FBI investigating donated cars
FBI starts probe of donated autos
Friday, July 07, 2006
By Gordon Russell
When carmaker DaimlerChrysler AG donated 40 trucks and sport utility vehicles to Katrina-crushed governments in southeastern Louisiana last September, company officials never imagined some of them would wind up in the hands of private nonprofits.
In fact, the company said Thursday that it made clear to the cities and parishes that received the gifts -- collectively valued at more than $1 million -- that they were for the exclusive use of public agencies or government units, such as police and fire departments. Dave Elshoff, a DaimlerChrysler spokesman, said those instructions were delivered, both verbally and in writing, to then New Orleans City Councilwoman Renee Gill Pratt, who signed for 20 of the cars when they were delivered to Baton Rouge.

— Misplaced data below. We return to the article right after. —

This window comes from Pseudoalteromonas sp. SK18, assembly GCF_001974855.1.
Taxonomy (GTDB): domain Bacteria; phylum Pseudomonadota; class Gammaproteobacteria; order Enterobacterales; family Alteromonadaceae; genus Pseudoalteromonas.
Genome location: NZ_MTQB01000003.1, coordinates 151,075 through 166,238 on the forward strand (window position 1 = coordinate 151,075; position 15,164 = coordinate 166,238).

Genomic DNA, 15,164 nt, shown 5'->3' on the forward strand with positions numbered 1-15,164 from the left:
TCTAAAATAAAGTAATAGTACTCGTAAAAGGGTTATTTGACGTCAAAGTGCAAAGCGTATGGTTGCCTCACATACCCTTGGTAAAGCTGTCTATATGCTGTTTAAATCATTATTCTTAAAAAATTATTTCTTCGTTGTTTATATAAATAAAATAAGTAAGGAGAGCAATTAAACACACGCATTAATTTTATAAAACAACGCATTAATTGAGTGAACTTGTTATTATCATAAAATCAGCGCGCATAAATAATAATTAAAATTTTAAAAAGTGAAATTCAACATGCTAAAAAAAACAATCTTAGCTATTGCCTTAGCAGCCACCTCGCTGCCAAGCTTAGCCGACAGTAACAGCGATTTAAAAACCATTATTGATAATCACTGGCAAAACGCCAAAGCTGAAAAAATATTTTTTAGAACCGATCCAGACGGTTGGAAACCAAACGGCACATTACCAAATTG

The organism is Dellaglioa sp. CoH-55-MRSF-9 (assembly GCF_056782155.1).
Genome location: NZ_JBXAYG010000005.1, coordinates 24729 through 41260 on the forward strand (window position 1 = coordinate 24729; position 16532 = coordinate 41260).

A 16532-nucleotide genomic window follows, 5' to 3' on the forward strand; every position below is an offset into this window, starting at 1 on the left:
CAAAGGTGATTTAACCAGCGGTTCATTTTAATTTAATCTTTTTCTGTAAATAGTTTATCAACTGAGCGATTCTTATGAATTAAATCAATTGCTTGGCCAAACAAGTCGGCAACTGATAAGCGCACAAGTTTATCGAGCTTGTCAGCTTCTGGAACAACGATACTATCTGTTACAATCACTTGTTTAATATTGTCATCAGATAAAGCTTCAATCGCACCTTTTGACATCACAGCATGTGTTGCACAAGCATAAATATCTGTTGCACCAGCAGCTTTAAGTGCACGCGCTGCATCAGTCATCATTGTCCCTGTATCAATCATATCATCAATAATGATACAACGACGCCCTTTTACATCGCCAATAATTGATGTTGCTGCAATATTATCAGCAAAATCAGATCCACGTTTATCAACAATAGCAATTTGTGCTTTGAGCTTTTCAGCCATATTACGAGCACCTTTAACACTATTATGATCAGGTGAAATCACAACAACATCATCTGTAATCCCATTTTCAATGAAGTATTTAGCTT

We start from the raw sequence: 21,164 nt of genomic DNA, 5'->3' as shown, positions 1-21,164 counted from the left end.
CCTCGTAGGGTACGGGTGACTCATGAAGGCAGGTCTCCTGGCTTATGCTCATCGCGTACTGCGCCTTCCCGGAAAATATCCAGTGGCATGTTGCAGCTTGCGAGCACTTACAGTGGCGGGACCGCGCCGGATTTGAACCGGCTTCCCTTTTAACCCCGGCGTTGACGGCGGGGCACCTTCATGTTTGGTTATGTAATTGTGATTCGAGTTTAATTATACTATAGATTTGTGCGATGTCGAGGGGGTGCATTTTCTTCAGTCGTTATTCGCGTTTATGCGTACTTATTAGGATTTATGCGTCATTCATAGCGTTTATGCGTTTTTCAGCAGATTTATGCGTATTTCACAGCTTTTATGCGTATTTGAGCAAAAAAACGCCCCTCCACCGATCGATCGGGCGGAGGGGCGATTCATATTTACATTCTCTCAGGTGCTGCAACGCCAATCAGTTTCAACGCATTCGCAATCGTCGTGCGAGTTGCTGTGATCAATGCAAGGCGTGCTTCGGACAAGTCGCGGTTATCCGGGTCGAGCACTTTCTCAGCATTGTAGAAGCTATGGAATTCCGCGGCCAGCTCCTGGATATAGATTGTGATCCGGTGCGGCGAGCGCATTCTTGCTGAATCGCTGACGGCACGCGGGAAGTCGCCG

Yet eight months later, Gill Pratt would arrange for the donation of four cars to two nonprofits to which she has close ties -- donations that on Thursday, four days after they were disclosed, led City Council members to call for the cars to be returned to the city and the local head of the FBI to announce a criminal probe of the matter.
Jim Bernazzani, special agent in charge of the FBI's New Orleans office, called Gill Pratt's dealings "a significant anomaly on the normal way to do business."
"We have the predicate to look. We're going to ask very tough questions, and we expect to get answers," he said.
Indications of the probe come as city documents and interviews show that Gill Pratt was not the only one to send cars to private nonprofits. Former City Council members Jay Batt, Jacquelyn Brechtel Clarkson and Eddie Sapir also designated donations of a combined six vehicles to private nonprofits, among them two closely connected to Sapir. Not all the cars were delivered or legally transferred, but all are being asked to be returned now.
The other council members who received cars, Council President Oliver Thomas and members Cynthia Hedge-Morrell and Cynthia Willard-Lewis, did not detail what their combined six vehicles have been used for in recent months. But all three said in a statement that on Thursday they gave up the keys to the city.